Today’s Financial Times offers an unconventional take on the frenzy for bonds that’s been spurred by economic uncertainty: Wall Street’s “dumb money,” also known as retail investors — people with E*Trade accounts or money in mutual funds — has actually outfoxed the “smart money.” By ignoring analyst reports that had called for healthy growth in the second half of 2010, amateur investors have by some measure beaten the pros:
This year, the dumb money has resolutely stayed away and kept buying bonds and foreign equities, leaving the professionals twisting in the wind. So far in 2010, $50.2bn has been pulled from US equity funds while $152bn has flooded into US bond funds, according to EPFR Global.
The FT also points to the possibility of more hedge funds unraveling as a source of concern among Wall Street pros. Perhaps it was foreshadowing when Stanley Druckenmiller, the wildly successful manager of the Duquesne hedge fund, said that he was throwing in the towel.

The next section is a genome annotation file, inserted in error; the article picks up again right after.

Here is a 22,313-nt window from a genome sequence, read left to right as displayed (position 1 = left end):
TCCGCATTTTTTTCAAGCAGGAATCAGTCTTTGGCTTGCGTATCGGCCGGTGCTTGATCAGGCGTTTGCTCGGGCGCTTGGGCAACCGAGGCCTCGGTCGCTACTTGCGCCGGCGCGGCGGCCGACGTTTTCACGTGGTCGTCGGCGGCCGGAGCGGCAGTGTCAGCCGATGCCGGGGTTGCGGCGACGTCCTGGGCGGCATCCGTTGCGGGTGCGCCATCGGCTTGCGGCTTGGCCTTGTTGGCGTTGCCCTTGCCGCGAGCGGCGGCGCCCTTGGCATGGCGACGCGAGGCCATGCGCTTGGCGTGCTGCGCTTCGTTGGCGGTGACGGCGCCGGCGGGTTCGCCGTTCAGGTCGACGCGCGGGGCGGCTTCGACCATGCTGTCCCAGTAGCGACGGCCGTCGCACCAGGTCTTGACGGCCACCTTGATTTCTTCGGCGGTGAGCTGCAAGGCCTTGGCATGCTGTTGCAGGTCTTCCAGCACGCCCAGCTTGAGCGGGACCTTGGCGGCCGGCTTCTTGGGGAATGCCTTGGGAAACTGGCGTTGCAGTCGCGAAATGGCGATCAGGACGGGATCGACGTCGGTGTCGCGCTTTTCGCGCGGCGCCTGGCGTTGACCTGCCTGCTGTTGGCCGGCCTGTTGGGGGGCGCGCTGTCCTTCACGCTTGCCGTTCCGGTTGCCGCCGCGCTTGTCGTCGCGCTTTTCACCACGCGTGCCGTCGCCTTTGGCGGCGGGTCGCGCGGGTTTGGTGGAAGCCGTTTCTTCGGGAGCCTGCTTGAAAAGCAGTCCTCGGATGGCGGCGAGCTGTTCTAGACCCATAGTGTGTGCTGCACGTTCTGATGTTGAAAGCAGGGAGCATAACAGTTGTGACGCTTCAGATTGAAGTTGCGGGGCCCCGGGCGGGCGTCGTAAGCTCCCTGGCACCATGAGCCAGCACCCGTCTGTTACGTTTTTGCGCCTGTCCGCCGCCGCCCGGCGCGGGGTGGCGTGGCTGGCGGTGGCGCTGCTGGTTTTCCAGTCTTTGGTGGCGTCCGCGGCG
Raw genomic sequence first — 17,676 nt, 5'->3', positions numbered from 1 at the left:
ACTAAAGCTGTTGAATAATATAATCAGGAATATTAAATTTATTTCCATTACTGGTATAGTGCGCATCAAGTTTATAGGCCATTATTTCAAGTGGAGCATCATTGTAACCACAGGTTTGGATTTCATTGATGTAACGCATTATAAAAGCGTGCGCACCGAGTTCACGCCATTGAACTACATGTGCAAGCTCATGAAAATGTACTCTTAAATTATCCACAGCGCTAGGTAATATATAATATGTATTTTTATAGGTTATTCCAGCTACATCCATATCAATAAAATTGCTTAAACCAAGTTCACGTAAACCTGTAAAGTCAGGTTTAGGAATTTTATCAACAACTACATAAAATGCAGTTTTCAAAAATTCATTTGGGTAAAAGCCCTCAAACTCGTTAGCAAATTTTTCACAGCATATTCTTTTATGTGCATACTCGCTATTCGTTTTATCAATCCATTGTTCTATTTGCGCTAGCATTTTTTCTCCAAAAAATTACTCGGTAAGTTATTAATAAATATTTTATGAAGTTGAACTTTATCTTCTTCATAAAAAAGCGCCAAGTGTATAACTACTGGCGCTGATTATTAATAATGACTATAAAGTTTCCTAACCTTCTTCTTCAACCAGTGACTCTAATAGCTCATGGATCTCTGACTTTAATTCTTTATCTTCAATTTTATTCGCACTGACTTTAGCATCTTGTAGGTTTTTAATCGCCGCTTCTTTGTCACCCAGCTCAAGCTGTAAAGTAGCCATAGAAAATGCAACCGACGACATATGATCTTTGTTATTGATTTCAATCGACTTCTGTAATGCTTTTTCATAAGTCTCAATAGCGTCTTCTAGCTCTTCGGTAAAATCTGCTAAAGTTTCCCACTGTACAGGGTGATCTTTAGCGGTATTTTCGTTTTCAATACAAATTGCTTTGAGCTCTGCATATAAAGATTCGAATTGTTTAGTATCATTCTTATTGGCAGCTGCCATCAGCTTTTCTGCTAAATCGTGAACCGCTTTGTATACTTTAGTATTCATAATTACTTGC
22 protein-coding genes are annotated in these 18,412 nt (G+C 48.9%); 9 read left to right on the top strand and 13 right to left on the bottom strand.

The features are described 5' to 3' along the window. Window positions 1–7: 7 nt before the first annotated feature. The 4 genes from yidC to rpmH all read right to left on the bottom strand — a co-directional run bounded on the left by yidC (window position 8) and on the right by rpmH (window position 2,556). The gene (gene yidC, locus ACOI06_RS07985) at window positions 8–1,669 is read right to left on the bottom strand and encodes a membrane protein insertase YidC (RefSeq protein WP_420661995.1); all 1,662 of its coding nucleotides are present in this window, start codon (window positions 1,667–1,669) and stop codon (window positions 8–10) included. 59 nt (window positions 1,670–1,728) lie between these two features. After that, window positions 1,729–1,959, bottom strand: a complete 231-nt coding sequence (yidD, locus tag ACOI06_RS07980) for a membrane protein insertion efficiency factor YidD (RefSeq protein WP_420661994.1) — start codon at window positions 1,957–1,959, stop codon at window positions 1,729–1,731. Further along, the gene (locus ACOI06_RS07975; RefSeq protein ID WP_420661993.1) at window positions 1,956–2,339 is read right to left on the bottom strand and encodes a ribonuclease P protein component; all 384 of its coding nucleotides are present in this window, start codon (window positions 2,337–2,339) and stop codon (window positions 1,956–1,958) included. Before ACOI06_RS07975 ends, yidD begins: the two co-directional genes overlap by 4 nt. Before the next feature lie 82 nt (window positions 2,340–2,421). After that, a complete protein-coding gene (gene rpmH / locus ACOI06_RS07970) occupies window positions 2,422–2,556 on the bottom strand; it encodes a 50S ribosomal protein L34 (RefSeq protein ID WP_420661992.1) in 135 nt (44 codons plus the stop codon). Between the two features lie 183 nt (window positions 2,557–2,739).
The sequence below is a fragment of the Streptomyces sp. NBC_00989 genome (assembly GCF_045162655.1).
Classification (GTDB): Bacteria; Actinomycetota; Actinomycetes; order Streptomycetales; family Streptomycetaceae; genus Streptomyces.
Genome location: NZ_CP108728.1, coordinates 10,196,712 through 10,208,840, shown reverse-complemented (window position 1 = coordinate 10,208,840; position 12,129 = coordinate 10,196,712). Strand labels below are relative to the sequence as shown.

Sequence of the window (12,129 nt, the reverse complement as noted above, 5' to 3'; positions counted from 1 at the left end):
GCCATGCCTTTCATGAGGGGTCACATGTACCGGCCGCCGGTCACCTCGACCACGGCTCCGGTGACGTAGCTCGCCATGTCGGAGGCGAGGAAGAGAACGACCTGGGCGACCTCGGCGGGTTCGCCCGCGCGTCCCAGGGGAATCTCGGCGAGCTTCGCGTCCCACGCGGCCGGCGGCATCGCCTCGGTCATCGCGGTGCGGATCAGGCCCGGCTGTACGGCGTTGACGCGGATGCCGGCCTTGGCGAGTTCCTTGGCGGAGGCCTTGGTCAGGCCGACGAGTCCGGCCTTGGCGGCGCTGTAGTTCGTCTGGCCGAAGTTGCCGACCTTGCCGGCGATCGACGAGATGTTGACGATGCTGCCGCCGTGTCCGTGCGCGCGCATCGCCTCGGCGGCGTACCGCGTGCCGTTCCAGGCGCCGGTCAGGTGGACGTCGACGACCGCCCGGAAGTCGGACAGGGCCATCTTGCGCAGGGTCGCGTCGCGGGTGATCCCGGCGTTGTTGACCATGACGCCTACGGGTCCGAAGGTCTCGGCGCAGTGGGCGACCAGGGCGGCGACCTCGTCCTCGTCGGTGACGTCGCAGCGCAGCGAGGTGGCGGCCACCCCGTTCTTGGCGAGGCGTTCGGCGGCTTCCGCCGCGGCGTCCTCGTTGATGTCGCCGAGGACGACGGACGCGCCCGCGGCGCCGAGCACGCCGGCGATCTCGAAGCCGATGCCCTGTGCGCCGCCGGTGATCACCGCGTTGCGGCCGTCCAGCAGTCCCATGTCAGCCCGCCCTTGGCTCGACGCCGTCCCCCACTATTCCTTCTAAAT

Meanwhile, the FT believes, the dumb money is sitting pretty: “In spite of warnings about a bond bubble that could well come to pass should the economy finally rebound and/or inflation emerges down the line, there is little doubt that the mindset of retail investors has fundamentally changed.” Furthermore, “Preservation of capital via bonds and chasing equity performance in emerging market countries … make sense,” because of limited prospects for the U.S. stock market.
So there you have it. If the poor slobs who have always been outplayed by the fast-thinking traders on Wall Street are piling into Treasuries, it is because retail investors’ financial acumen is sharper, not because there’s a bubble in the bond market.